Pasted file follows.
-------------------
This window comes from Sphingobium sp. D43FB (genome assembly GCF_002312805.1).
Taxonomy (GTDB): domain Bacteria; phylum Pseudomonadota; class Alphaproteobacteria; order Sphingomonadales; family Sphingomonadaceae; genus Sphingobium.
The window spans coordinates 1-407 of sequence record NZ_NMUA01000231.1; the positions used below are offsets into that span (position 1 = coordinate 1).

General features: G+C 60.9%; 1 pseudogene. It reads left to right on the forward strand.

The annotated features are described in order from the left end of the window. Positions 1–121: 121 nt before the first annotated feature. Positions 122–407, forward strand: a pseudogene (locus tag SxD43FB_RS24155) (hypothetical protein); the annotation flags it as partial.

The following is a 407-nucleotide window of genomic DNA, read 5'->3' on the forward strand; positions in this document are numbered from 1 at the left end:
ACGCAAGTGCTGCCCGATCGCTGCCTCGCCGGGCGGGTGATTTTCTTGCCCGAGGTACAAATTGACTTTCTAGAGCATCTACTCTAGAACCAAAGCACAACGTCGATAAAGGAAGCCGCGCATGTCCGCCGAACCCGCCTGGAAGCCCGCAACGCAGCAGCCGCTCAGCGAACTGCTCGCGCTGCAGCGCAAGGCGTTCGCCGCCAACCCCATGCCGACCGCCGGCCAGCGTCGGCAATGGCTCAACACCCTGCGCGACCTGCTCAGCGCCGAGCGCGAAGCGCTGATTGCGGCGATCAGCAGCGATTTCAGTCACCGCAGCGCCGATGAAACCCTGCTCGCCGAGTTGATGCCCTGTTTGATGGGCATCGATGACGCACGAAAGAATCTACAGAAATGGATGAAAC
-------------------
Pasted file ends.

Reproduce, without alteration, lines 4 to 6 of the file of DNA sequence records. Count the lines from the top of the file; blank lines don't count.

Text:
General features: G+C 60.9%; 1 pseudogene. It reads left to right on the forward strand.

The annotated features are described in order from the left end of the window. Positions 1–121: 121 nt before the first annotated feature. Positions 122–407, forward strand: a pseudogene (locus tag SxD43FB_RS24155) (hypothetical protein); the annotation flags it as partial.

The following is a 407-nucleotide window of genomic DNA, read 5'->3' on the forward strand; positions in this document are numbered from 1 at the left end: